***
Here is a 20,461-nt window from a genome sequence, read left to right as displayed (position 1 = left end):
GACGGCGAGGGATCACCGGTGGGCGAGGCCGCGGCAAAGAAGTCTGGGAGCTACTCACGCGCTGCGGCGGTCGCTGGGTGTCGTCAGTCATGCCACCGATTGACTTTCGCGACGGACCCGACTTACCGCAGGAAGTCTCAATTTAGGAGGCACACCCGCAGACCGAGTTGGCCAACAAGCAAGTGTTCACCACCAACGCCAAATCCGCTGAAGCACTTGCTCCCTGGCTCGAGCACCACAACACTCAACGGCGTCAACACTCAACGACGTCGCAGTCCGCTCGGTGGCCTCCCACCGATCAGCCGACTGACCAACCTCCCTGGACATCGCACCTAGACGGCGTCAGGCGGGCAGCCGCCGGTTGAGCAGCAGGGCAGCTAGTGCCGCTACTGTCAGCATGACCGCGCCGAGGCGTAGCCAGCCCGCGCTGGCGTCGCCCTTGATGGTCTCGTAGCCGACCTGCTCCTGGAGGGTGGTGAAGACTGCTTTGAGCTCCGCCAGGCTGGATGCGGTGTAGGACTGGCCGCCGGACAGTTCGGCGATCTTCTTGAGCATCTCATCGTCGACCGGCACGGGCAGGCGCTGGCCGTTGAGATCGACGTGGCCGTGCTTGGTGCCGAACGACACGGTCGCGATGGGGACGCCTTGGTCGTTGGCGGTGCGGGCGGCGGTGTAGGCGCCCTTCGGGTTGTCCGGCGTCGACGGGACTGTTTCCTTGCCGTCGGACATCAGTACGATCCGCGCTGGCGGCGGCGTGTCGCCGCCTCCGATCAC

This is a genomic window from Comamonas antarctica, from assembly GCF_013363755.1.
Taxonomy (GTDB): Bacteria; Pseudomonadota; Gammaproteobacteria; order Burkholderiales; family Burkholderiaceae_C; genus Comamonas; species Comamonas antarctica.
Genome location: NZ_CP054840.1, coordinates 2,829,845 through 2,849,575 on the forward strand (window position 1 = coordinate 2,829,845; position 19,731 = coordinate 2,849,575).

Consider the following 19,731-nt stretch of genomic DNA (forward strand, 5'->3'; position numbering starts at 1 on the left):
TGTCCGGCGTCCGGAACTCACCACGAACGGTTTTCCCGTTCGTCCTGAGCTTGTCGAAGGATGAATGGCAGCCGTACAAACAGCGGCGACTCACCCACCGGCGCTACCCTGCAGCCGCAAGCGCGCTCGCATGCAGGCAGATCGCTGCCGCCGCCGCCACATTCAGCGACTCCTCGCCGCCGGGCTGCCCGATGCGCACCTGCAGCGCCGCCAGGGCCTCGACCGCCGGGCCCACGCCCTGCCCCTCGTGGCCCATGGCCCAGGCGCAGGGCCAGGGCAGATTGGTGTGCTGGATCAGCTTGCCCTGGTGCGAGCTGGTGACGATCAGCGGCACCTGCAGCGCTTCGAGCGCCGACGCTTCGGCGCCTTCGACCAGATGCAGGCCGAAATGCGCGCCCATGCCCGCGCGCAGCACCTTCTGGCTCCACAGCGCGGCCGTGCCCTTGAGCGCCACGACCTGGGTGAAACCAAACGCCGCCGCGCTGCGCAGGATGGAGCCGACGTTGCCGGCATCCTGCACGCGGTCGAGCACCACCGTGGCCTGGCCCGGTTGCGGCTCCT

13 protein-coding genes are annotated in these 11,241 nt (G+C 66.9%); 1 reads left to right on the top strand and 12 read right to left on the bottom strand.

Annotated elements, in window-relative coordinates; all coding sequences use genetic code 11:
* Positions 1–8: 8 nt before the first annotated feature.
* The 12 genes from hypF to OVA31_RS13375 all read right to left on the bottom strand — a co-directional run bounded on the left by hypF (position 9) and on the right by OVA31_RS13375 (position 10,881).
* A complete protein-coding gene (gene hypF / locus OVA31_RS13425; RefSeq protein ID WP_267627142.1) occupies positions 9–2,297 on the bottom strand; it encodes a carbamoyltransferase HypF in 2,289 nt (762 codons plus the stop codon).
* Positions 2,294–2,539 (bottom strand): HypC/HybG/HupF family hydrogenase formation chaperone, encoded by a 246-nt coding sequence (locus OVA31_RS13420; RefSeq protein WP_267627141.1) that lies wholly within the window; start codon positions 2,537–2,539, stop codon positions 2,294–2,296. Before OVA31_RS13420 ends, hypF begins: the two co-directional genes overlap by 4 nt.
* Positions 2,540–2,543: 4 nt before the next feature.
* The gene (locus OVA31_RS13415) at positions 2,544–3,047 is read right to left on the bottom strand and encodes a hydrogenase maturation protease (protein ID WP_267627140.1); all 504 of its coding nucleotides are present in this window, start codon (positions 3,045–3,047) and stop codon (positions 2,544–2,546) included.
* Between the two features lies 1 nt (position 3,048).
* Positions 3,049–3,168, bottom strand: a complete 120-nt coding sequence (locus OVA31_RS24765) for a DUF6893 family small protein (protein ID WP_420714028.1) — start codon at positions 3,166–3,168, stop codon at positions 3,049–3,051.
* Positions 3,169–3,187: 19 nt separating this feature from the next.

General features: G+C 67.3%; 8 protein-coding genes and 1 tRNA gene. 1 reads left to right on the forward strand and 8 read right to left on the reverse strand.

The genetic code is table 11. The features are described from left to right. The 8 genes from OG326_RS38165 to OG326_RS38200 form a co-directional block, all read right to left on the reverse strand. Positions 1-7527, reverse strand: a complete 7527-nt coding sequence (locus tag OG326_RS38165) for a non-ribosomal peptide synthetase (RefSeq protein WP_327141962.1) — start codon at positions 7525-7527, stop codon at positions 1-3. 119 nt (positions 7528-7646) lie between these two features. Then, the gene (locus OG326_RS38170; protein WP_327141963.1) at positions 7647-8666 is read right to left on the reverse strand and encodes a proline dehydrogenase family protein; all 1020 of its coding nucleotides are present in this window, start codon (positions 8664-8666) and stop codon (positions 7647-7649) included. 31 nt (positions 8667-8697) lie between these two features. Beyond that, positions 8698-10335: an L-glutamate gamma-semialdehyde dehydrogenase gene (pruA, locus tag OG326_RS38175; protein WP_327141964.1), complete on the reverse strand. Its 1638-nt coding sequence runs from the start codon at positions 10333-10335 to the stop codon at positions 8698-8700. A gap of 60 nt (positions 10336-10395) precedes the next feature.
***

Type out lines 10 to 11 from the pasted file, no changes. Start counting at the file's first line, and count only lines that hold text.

* Positions 1–8: 8 nt before the first annotated feature.
* The 12 genes from hypF to OVA31_RS13375 all read right to left on the bottom strand — a co-directional run bounded on the left by hypF (position 9) and on the right by OVA31_RS13375 (position 10,881).